Opinions about branding by Dr. Dannielle Blumenthal

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Monday, March 5, 2012

H&M and the Ethics of "Disposable Marketing"


On the eternal quest for the perfect pair of long-legged black flared pants, it seems I never have enough.

I have gone through hundreds of pairs of pants so far and yet still - dissatisfied.

Black pants are the first thing I look for in any clothing store.

One time in 1989 I worked as a temp for a female executive at a bank in New York. She said to me (noting my penchant for disposable fashion):

"Better to have three good outfits than three hundred that are not good enough."

Wincing at her cold-eyed, frank assessment I wondered, "Is she right?"

And then I thought, "She can't be. No!" Because then I would have no reason to go to the mall. Or (in later years) to H&M, or Zara, or any of the countless stores that sell disposable fashion.

The same rule goes for makeup, at least with me. How many tubes of red lipstick can you buy? And yet every time I walk into CVS, there go my eyeballs. Straight to the makeup display.

Disposable consumer goods seem wasteful, in a way. And yet if you're a marketer you need for people to buy more of what you sell, or you risk leaving potential profits on the table.

Let's talk first about the ways to encourage "disposable thinking." Then to some directions for sustainable thinking.

To me, here are the basic equations people make when deciding whether goods are more "permanent" or more "disposable":

1. Cost-convenience equation: As with paper plates - easier to buy and throw away than use and wash.

2. Social status equation: If wearing the same outfit over and over will make you look bad to others, you'll buy different outfits even though the ones you have look and fit just fine.

3. Social inclusion equation: Buying new things gives you something to talk about with other people.

4. Boredom equation: Buying things gives you something to do; changing your look stimulates the brain and gives you something to look forward to.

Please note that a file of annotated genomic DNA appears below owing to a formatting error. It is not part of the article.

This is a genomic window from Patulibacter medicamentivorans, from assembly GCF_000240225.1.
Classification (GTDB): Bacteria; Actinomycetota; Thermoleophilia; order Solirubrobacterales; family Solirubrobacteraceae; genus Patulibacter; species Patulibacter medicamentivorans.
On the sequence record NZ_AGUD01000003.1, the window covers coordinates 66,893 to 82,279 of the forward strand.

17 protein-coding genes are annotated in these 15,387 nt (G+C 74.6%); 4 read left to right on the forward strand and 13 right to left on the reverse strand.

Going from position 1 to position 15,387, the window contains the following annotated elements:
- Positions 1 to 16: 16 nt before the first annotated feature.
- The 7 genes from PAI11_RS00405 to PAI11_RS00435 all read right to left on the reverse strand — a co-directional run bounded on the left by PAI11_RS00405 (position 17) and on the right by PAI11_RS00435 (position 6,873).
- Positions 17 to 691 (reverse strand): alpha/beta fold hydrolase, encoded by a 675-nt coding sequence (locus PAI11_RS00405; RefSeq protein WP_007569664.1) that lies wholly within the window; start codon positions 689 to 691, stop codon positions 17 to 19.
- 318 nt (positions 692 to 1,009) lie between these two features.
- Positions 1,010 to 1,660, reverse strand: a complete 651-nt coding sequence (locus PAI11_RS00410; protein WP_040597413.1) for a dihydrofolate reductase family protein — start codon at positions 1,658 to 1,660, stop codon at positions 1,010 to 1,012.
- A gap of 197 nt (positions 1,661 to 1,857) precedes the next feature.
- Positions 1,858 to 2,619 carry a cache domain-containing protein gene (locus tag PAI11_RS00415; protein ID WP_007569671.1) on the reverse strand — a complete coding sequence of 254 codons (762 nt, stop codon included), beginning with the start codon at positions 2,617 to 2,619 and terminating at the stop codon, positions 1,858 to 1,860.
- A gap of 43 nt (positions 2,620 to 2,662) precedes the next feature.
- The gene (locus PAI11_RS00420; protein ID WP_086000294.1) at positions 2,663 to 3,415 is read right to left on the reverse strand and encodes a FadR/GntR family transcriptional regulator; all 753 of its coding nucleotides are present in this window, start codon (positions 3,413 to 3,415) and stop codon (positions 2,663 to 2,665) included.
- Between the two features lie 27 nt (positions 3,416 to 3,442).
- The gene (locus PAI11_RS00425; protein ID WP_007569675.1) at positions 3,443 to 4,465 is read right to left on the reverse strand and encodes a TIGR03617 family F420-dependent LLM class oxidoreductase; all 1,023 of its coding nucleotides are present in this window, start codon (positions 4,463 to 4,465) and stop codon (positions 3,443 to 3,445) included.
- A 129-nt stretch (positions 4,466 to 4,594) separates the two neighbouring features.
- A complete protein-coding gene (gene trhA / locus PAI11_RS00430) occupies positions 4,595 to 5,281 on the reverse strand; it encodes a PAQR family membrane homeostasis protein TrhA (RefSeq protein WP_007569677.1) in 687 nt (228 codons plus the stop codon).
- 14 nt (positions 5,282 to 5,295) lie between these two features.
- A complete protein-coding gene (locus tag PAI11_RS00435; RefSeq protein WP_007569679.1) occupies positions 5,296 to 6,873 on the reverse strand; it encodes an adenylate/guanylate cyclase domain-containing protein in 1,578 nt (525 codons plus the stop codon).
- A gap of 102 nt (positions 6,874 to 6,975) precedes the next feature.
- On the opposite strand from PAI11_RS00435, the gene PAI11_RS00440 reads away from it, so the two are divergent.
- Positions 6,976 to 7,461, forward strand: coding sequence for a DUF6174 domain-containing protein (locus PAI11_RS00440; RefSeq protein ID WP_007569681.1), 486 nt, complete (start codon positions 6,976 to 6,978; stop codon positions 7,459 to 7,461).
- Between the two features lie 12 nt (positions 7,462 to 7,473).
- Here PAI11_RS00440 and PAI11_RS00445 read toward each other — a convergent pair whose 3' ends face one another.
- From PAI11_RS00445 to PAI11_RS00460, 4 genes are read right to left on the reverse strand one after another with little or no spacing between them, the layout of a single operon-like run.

5. Functionality equation: A record may work well, but a CD works better, and an iPod works even better than that.

Looking at the above I recognize that it sounds like promoting wastefulness and we have a responsibility to be ethical when it comes to marketing even if we aren't technically required to do what we know is right.

We ought to think this way if only to spare our reputations. Ideally we would think about the lives of those who suffer from our carelessness and tendency to be exploitive.

Anyway, some thoughts -

1. Support the community: 

* Provide a discount for people to trade in their old goods (like Patagonia).

* Provide a dropoff point for people to donate goods they have never used (example: a grocery store can place a box upfront for sealed food items.)

* Provide a dropoff point to donate goods they have used, but that can be sold for the benefit of the community (e.g. Zips cleaners has a dropoff point at Goodwill)

2. Support the worker: 

* Pay workers a fair wage to produce these goods. 

* Provide workers with free or substantially discounted goods if they are producing them.

3. Support the environment:

* Produce disposable goods out of materials that are easily recyclable.

* Produce disposable goods in factories that are "clean" and don't give off pollution.

* When items can't be produced sustainably, encourage people to wean themselves off of them - don't perpetuate disaster.

I would be interested in any information regarding practices on the above, so please comment and share your knowledge, research and feedback.

Good luck!